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Col. O. M. Roberts, Confederate Military History, a library of Confederate States Military History: Volume 12.1, Alabama (ed. Clement Anselm Evans) 1,742 0 Browse Search
Raphael Semmes, Memoirs of Service Afloat During the War Between the States 1,016 0 Browse Search
Frederick H. Dyer, Compendium of the War of the Rebellion: Regimental Histories 996 0 Browse Search
Harper's Encyclopedia of United States History (ed. Benson Lossing) 516 0 Browse Search
A Roster of General Officers , Heads of Departments, Senators, Representatives , Military Organizations, &c., &c., in Confederate Service during the War between the States. (ed. Charles C. Jones, Jr. Late Lieut. Colonel of Artillery, C. S. A.) 274 0 Browse Search
Benson J. Lossing, Pictorial Field Book of the Civil War. Volume 1. 180 0 Browse Search
Benson J. Lossing, Pictorial Field Book of the Civil War. Volume 3. 172 0 Browse Search
Horace Greeley, The American Conflict: A History of the Great Rebellion in the United States of America, 1860-65: its Causes, Incidents, and Results: Intended to exhibit especially its moral and political phases with the drift and progress of American opinion respecting human slavery from 1776 to the close of the War for the Union. Volume I. 164 0 Browse Search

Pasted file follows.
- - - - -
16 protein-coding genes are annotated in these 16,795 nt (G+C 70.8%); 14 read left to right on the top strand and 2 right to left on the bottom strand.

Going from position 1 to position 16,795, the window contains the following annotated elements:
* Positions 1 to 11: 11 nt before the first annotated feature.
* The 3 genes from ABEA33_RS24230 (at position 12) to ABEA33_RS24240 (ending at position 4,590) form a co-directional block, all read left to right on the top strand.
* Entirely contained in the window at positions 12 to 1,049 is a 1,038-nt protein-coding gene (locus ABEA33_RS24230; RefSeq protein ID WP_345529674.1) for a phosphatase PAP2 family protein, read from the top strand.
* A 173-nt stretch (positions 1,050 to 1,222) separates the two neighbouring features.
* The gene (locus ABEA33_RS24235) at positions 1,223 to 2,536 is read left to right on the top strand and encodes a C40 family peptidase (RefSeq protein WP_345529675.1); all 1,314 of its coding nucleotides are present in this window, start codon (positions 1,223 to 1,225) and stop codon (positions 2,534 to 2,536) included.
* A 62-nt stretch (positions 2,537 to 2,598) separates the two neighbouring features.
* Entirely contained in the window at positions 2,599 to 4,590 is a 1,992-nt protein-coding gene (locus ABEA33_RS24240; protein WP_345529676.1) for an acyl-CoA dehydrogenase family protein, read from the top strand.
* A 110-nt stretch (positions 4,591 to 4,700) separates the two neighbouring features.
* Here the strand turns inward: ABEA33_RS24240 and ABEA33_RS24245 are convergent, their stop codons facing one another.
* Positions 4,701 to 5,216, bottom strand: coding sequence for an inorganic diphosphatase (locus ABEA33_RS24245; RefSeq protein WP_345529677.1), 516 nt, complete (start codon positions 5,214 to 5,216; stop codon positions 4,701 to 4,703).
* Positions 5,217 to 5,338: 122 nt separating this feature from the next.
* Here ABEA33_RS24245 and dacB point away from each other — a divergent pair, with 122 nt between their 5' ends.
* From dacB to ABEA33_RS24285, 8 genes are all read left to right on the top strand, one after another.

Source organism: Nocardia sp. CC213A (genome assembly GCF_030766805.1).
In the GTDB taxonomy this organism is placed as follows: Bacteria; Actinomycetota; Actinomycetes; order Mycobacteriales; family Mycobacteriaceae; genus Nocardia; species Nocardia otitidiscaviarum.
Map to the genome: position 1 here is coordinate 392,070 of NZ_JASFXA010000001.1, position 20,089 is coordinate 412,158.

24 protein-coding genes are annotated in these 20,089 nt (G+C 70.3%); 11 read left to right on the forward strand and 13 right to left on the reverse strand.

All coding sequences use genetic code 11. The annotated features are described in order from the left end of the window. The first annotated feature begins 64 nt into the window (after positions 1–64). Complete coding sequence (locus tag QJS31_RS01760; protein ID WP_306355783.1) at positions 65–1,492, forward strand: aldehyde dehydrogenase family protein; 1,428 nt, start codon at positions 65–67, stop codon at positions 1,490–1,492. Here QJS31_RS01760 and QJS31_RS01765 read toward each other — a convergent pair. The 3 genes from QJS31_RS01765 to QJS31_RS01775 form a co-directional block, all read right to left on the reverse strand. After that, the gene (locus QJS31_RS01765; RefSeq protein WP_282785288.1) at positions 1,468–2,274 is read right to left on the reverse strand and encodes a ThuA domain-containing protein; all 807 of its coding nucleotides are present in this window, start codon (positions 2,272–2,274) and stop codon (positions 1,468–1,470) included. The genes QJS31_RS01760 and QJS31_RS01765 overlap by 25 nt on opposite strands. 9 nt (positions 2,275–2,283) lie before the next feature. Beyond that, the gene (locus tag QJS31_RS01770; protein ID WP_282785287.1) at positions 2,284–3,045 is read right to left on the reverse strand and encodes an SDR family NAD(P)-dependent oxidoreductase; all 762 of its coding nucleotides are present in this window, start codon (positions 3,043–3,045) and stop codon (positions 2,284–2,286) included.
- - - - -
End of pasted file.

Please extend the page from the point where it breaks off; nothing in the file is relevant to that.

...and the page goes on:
Rebellion Record: a Diary of American Events, Diary from December 17, 1860 - April 30, 1864 (ed. Frank Moore) 142 0 Browse Search
Jefferson Davis, The Rise and Fall of the Confederate Government 130 0 Browse Search
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Browsing named entities in Southern Historical Society Papers, Volume 10. (ed. Reverend J. William Jones). You can also browse the collection for Alabama (Alabama, United States) or search for Alabama (Alabama, United States) in all documents.

Your search returned 9 results in 8 document sections:

Southern Historical Society Papers, Volume 10. (ed. Reverend J. William Jones), The battle of Chickamauga-letter from Captain W. N. Polk. (search)